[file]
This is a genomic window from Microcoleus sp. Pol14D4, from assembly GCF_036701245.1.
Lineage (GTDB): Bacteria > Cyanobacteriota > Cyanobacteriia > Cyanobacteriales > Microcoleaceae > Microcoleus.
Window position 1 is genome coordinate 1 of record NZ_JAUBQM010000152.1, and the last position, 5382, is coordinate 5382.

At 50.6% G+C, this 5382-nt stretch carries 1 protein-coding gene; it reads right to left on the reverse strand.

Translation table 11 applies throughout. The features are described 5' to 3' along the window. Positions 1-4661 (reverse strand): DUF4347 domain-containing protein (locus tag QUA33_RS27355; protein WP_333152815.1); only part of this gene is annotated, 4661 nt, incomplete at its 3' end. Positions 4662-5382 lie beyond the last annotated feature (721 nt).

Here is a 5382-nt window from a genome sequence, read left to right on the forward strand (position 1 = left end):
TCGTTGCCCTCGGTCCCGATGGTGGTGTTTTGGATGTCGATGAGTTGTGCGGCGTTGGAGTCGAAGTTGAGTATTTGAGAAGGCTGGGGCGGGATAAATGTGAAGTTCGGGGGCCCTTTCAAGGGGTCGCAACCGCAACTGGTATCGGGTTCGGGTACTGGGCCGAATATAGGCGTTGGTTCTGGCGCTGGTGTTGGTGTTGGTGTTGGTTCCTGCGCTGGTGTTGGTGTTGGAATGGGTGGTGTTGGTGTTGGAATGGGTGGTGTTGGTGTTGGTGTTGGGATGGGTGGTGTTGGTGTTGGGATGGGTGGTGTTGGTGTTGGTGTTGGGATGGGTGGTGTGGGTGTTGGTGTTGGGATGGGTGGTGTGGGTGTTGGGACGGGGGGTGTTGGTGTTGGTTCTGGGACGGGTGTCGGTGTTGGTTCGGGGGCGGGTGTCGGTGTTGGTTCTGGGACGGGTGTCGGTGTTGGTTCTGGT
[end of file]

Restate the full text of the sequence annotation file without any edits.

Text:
This is a genomic window from Microcoleus sp. Pol14D4, from assembly GCF_036701245.1.
Lineage (GTDB): Bacteria > Cyanobacteriota > Cyanobacteriia > Cyanobacteriales > Microcoleaceae > Microcoleus.
Window position 1 is genome coordinate 1 of record NZ_JAUBQM010000152.1, and the last position, 5382, is coordinate 5382.

At 50.6% G+C, this 5382-nt stretch carries 1 protein-coding gene; it reads right to left on the reverse strand.

Translation table 11 applies throughout. The features are described 5' to 3' along the window. Positions 1-4661 (reverse strand): DUF4347 domain-containing protein (locus tag QUA33_RS27355; protein WP_333152815.1); only part of this gene is annotated, 4661 nt, incomplete at its 3' end. Positions 4662-5382 lie beyond the last annotated feature (721 nt).

Here is a 5382-nt window from a genome sequence, read left to right on the forward strand (position 1 = left end):
TCGTTGCCCTCGGTCCCGATGGTGGTGTTTTGGATGTCGATGAGTTGTGCGGCGTTGGAGTCGAAGTTGAGTATTTGAGAAGGCTGGGGCGGGATAAATGTGAAGTTCGGGGGCCCTTTCAAGGGGTCGCAACCGCAACTGGTATCGGGTTCGGGTACTGGGCCGAATATAGGCGTTGGTTCTGGCGCTGGTGTTGGTGTTGGTGTTGGTTCCTGCGCTGGTGTTGGTGTTGGAATGGGTGGTGTTGGTGTTGGAATGGGTGGTGTTGGTGTTGGTGTTGGGATGGGTGGTGTTGGTGTTGGGATGGGTGGTGTTGGTGTTGGTGTTGGGATGGGTGGTGTGGGTGTTGGTGTTGGGATGGGTGGTGTGGGTGTTGGGACGGGGGGTGTTGGTGTTGGTTCTGGGACGGGTGTCGGTGTTGGTTCGGGGGCGGGTGTCGGTGTTGGTTCTGGGACGGGTGTCGGTGTTGGTTCTGGT